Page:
Saturday, October 6, 2012

Jack Welch and Unemployment

Jack Welch, retired CEO of General Electric, has made big waves since he suggested that the recent unemployment print was manipulated for Obama’s political benefit.  I haven’t seen much reaction from the media, but what I have seen is enough – all some version of “do you really believe the employees of government would do such a thing?” 

A senior Treasury Department official said Friday that any suggestion the figures had been manipulated for political gain is “simply absurd.”

Welch suggests he is just using facts to come up with his assertion – the numbers don’t add up:

Here are Mr. Welch’s facts. To hold the unemployment rate even as the population grows, he said, the economy needs to add between 150,000 and 200,000 jobs a month.

I have heard similar numbers from many others, so I expect Welch is not far off on this view.

“We haven’t reached those numbers at all,” Mr. Welch said. Employers added a seasonally adjusted 114,000 jobs in September, down from a revised 142,000 jobs in August. The economy, however, has added 143,000 jobs a month after revisions this year.

Welch has a point.  But wait, the macro-economists are quick to impress with their magic:

Still, several economists have pointed out exactly how the unemployment rate can diverge on a month-to-month basis from nonfarm payroll growth.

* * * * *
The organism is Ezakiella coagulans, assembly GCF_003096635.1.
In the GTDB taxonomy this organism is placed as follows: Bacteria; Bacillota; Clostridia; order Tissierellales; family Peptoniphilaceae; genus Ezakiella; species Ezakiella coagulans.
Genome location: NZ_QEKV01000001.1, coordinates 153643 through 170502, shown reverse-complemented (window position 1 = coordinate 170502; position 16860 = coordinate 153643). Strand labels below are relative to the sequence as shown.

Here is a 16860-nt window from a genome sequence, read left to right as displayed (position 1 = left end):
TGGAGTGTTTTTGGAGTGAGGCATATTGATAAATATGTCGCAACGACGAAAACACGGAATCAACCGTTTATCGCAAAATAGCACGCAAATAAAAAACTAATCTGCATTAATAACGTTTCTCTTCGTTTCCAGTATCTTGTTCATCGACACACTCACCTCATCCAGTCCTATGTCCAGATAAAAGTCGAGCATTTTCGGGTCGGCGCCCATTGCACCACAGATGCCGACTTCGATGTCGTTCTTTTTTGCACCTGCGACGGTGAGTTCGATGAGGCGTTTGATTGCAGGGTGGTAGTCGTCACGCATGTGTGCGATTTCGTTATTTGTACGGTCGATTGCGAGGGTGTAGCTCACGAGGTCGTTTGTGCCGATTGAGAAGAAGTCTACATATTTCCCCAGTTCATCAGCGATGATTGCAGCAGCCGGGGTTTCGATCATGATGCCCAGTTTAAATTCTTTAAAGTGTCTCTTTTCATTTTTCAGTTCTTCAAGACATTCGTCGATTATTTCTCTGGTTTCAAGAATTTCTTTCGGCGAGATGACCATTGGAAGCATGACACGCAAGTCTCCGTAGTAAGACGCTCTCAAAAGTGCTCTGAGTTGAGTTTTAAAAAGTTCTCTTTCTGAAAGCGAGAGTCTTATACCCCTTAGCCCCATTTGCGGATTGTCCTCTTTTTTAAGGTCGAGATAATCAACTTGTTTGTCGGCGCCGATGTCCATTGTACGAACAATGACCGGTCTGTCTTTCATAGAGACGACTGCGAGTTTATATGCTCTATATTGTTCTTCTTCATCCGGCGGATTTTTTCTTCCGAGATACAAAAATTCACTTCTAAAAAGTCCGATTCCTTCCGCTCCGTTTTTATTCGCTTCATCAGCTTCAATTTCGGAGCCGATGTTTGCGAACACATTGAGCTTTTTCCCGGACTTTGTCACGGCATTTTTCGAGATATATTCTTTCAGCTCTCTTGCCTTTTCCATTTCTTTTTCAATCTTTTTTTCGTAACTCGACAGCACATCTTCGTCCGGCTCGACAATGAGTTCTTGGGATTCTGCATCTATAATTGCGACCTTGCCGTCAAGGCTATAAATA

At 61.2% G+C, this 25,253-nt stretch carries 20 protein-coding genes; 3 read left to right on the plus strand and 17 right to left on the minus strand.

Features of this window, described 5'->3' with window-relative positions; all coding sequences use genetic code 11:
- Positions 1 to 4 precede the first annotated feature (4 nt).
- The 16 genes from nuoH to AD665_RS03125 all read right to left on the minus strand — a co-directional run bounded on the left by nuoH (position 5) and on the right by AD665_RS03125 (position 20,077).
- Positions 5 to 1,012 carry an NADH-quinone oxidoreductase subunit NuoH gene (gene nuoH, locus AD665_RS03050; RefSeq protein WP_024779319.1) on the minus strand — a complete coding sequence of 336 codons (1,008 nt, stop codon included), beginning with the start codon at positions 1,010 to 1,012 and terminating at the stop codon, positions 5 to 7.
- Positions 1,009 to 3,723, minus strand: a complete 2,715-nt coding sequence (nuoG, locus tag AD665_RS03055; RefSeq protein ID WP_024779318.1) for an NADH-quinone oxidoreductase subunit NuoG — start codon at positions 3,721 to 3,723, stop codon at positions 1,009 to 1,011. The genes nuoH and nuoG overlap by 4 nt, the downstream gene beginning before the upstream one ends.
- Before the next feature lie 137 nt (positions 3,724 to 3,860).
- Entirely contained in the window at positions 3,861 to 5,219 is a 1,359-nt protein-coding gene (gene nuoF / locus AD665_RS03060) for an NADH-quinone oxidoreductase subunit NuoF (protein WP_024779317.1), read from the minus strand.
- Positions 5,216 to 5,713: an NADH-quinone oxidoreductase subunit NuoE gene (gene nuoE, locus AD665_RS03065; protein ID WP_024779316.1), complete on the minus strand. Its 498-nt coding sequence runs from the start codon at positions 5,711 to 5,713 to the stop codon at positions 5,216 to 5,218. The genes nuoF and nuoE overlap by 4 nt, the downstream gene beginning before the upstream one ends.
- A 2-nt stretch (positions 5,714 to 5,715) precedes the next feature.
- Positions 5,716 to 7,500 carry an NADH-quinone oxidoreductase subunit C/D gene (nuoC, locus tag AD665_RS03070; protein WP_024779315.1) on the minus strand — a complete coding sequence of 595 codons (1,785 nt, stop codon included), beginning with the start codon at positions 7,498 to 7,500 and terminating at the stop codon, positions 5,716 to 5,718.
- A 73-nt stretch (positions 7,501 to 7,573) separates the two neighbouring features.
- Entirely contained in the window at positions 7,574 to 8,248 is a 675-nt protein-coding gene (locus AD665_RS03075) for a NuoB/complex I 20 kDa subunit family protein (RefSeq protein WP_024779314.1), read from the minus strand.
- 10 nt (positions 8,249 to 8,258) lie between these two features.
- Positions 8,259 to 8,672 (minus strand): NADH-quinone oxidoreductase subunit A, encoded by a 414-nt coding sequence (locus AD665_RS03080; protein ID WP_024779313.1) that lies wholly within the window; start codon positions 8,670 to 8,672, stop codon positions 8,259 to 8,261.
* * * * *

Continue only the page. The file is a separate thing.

Figures don’t lie, but manipulators figure.   This statistic is regularly pushed and pulled in dozens of ways before it is published. 

Much of the data used by macro-economists is useless, certainly the unemployment data falls into this category.  It isn’t just that the numbers are manipulated – it is that they are meaningless on their face.  What does the number of jobs say about the quality of the jobs?  How many of these jobs are truly a result of transactions freely arrived at – the only method by which wealth can be created? 

The only objection one might make about Welch’s comment is the timing.  This figure is manipulated in every which way on a regular basis.  Why raise the objection now?  Of course, his timing was political.

But perhaps the real reason all actors are lining up in attack mode is the thought underlying Welch’s critique - Welch crossed a line when he suggested that civil servants might be acting in a manner other than for truth and accuracy.  This truth flies in the face of the myth that people enter low-paid civil service jobs purely for the altruistic reason of wanting to help their fellow citizens and their country.  They have no personal agenda in anything they do.  They do not succumb to political pressure by their superiors – many of whom are political appointees or elected officials.

One of many myths of state.

(h/t EPJ)

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